Mt. Sloan: Another Stormy Labour Day Weekend

Our camp: three yellow tents

On the September long weekend we set out in the direction of Mt. Sloan, despite a weather forecast that caused the plans for the traditional VOC Mountaineering Camp to go to the wind. Faced with a forecast like that, after so much sun, perhaps we wouldn’t have gone hiking either, but we had made plans in advance to go hiking with our friends Jan and Warrick Whitehead and my brother Tal (visiting).

We woke up early, and drove past Pemberton and onto the Hurley River FSR which was rockier than usual. We marvelled at Maya’s talent at sleeping on bumpy logging roads. At the turnoff to the Ault Creek FSR we saw some hunters – out in time for the beginning of hunting season. Later we heard many repeated shots, and figured they must be trying to shoot down an elephant or a dinosaur or something (or else they were very bad shots). We tried to drive over the waterbars, but I quickly decided that it would be faster to walk, since the car was heavily loaded with five people and their gear.

Tal Peering Over the Edge

We hiked up the logging road in the rain, about 5km to its end. There we had a nice surprise – we found a flagged trail in reasonable shape going up into the alpine. We had lunch at a lake on the way, and spotted some large bear tracks which must have been recent. In fact, we saw lots of bear scat, which was not surprising considering the berry treasure trove we found a little higher up. We hiked out of the trees, left the flagged route and headed cross country to another lake where we were going to camp. Just as we arrived it started pouring, so we hid under a large boulder for a while, and then watched a very bright rainbow down the valley. We had a windy dinner and went to bed hoping to wake up in the sunshine.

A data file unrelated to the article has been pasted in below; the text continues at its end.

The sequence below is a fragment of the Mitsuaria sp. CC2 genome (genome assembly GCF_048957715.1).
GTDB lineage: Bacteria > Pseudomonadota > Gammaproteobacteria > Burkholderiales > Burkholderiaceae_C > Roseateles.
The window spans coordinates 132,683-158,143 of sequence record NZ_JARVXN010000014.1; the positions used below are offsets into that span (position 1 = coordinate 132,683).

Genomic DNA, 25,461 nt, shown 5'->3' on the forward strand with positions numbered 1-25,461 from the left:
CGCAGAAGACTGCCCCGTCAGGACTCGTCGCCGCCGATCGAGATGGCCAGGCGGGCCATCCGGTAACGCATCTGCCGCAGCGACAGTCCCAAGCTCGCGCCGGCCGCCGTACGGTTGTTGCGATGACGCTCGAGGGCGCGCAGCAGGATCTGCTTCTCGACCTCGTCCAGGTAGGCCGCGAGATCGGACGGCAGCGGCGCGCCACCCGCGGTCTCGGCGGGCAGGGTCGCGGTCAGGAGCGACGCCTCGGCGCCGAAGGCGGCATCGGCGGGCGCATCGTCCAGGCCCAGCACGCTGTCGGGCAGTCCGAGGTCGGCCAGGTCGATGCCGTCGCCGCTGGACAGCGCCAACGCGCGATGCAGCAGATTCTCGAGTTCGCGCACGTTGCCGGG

Snow in September (photo: Warrick Whitehead)

We woke up to more rain. After breakfast we started hiking up talus slopes towards Mt. Sloan, hoping to scramble to the top. After a short while it started snowing. The snow piled up around us, making the rocks slippery. We considered turning around, but decided to continue a bit longer. We stopped at a tarn shaped like a tooth, and admired a phallic gendarme on a ridge not far away. The sun came out for a short while and we had lunch. The weather seemed to be improving, so we decided to scramble Sloan after all. This involved a few rock climbing moves, and then scrambling up a steep gully. As we got higher the wind and snow picked up.

The tricky step. “How the hell are we going to get up there?!”

We arrived to the summit, and saw no views at all. In fact, we cowered behind a rock, away from the wind, hoping that the clouds would open up for long enough for us to admire the undoubtedly glorious hidden views. In the summit register we found a note written by Gerber Land in the 60’s, the same mountaineer from Bralorne who had written the funny note we found on Mt. Face last year. In fact, not far from there is Mt. Land which was named after him, after he died in a climbing accident.

We started hiking back down, and for a few minutes managed to get a good view of Mt. Land, and our camp by the lake. The hike down was faster (as always), and soon enough we were back at the tricky step, which provided more entertainment now that it had to be down climbed in the snow. We arrived back to camp, and reunited with Warrick and Jan (who had been feeling bad since the previous day). Another dinner in a sheltered spot by the trees, and more prayers to the weather gods.

Mt. Land and the large lake

next day we decided to go for a walk towards Mt. Land and a large lake we had spotted on the map. Soon enough we were at the end of the lake, and some of us scrambled up to the ridge which leads to Green Mt., hiked along it for a while, and dropped back down to the large lake. We got back our campsite, had lunch and headed back down the trail. A lengthy stop for blueberries followed, and back to the car for the long drive home.

More photos

This entry was posted in British Columbia (and nearby), Hiking & Scrambling, Hurley & Lillooet Valley, Trip Reports. Bookmark the permalink.

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